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Few true independent artists in India: Grammy winner Ricky Kej

Bengaluru-based musician Ricky Kej, who won the Grammy Award for his album "Winds of Samsara" in February, laments that there are few "true independent artists" in India.

By: IANS | New Delhi | Published: September 9, 2015 3:07:13 pm
Ricky Kej, Ricky Kej Grammy Winner, Ricky Kej Grammy award, Ricky Kej Interview, Ricky Kej Musician, Ricky Kej Album, Ricky Kej Winds of Samsara, Grammy Winner Ricky Kej, Entertainment news Grammy Award winner Ricky Kej says there is a need for musicians to write about “real topics”.

Bengaluru-based musician Ricky Kej, who won the Grammy Award for his album “Winds of Samsara” in February, laments that there are few “true independent artists” in India. He says there is a need for musicians to write about “real topics”.

“There are a few true independent artists in India, but most of them do not make music from their heart. They are constantly making music hoping that a Bollywood producer listens to it and likes it. So they are actually making music which slyly caters to Bollywood,” Kej told IANS in a telephonic interview.

The musician was in the capital to meet Prime Minister Narendra Modi, who personally congratulated him for the Grammy win.

Kej’s 2014 release “Winds of Samsara”, for which he won the Best New Age Album trophy at the 57th Annual Grammy Awards in February, spotlights the musical, cultural and political connections between India and South Africa — from late freedom fighters Mahatma Gandhi to Nelson Mandela. He collaborated with South African flutist Wouter Kellerman for the venture.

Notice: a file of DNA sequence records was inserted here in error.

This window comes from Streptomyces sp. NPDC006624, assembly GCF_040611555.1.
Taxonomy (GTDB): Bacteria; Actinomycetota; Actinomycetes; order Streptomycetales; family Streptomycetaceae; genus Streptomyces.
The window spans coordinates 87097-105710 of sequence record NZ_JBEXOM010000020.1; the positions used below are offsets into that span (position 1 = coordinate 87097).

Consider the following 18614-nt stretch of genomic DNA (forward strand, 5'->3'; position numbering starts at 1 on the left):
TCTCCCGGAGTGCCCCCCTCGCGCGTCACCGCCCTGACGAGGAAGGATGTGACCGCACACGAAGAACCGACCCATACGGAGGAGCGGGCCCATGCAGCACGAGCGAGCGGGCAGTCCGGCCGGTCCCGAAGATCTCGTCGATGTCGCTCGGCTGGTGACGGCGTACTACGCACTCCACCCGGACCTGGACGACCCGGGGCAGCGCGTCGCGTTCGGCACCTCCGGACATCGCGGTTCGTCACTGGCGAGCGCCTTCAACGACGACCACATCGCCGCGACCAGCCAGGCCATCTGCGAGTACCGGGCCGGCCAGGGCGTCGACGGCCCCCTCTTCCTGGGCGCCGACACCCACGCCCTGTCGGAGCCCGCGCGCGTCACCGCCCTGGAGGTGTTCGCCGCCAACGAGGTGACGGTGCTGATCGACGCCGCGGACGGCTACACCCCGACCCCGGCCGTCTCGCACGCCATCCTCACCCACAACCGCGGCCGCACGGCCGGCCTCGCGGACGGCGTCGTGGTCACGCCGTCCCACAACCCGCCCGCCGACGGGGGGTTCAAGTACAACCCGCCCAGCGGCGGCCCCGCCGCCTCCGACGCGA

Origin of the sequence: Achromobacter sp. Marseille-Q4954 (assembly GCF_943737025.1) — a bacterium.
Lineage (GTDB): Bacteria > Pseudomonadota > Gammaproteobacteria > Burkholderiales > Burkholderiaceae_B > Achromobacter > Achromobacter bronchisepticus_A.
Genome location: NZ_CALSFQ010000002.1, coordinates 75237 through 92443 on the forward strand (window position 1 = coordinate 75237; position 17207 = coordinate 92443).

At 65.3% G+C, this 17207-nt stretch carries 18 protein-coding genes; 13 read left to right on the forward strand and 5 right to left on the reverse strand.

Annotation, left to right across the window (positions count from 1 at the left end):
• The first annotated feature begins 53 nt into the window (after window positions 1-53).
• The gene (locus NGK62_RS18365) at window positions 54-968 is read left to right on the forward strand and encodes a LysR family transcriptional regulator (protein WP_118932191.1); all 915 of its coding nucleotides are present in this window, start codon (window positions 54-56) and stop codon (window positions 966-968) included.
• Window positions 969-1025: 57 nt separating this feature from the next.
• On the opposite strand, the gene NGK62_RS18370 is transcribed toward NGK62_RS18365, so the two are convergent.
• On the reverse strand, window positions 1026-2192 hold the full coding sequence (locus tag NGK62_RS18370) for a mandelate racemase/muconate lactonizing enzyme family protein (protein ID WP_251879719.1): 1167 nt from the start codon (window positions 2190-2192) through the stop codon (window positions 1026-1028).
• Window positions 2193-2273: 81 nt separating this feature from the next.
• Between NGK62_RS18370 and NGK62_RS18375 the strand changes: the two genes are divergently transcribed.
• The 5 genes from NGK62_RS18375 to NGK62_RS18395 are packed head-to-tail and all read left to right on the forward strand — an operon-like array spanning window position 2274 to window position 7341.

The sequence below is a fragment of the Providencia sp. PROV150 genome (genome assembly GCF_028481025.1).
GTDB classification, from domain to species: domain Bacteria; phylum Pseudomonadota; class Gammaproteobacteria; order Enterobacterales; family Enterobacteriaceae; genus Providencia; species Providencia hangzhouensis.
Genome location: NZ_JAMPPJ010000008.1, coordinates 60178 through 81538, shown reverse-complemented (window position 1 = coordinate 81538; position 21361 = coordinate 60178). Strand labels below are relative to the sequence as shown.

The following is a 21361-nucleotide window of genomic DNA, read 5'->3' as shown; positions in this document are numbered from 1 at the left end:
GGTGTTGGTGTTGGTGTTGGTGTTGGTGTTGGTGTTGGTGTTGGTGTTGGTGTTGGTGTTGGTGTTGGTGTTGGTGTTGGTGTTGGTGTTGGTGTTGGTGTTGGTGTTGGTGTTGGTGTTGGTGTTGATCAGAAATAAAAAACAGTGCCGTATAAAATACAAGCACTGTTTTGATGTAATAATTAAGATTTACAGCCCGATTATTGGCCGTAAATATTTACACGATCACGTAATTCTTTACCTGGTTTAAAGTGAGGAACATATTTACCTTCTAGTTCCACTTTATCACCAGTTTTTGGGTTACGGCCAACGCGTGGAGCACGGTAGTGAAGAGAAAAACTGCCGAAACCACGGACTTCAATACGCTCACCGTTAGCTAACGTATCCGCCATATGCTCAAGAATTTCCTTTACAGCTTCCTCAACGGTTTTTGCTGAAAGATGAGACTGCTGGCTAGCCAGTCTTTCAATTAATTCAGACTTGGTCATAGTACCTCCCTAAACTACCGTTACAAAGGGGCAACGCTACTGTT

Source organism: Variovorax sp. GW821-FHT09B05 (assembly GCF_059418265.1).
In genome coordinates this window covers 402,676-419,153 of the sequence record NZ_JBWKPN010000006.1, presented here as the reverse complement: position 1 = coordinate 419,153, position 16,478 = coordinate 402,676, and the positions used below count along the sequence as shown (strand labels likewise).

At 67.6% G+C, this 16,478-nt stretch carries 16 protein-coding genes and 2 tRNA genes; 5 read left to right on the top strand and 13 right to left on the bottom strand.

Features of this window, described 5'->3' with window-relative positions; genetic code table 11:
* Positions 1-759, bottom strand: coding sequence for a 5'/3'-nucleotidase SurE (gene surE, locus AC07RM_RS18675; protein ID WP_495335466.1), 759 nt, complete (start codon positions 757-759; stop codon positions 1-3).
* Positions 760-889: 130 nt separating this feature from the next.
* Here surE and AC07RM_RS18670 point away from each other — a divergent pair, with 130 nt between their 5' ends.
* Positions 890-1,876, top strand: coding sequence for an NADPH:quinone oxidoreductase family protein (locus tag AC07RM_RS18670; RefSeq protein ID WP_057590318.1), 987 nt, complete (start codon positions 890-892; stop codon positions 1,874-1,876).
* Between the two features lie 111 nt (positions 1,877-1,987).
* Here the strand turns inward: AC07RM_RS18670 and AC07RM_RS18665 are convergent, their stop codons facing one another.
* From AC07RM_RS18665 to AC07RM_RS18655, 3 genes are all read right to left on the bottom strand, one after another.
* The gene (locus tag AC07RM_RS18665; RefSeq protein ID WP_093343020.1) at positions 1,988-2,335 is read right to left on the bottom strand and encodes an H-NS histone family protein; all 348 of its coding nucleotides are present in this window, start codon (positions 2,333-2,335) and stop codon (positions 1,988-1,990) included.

Drawing a parallel between India and the West’s music cultures, Kej asked why Indian musicians can’t write about hard-hitting subjects that “are bothering them personally”.

“It’s just not music from the heart nor is it music which defines the (composer’s) personality. If you look at the west, a singer like Adele writes an album when she breaks up with someone, and John Mayer writes an album when he falls in love with someone, whereas Coldplay and U2, when they feel strongly about a political issue, write about it.

“Why can’t that happen in India, where musicians can write about real topics and real things that are bothering them personally or about their own philosophy, or make music that they themselves listen to,” he added.

Asked about his opinion on the independent music scene in India, Kej said: “An independent musician like me in India… I have the same issues as a non-cricketer faces in sport.”

Kej has previously composed music for films like “Accident” and “Venkata in Sankata”; he says he is no longer open to such projects as he “found composing music for films generally frustrating”.

“I needed to have freedom to make the music that I wanted to do. I didn’t want the music to be married to a visual. I found the film industry rather stifling for me and I decided that I needed to do my own thing,” he said.

Although Kej is no longer interested in composing music for films from the scratch, he says he is “open to do a film” if the makers want to use his existing music as an OST (original sound track) .

“After the Grammy win, I had got many offers to do films, but the only way I am open to do a film is if any film wants to use my existing music,” Kej said.

“Like how it works in the west… if someone would like to use my music as an OST, I would be extremely happy to do that because my music will reach out to a wider audience,” he added.

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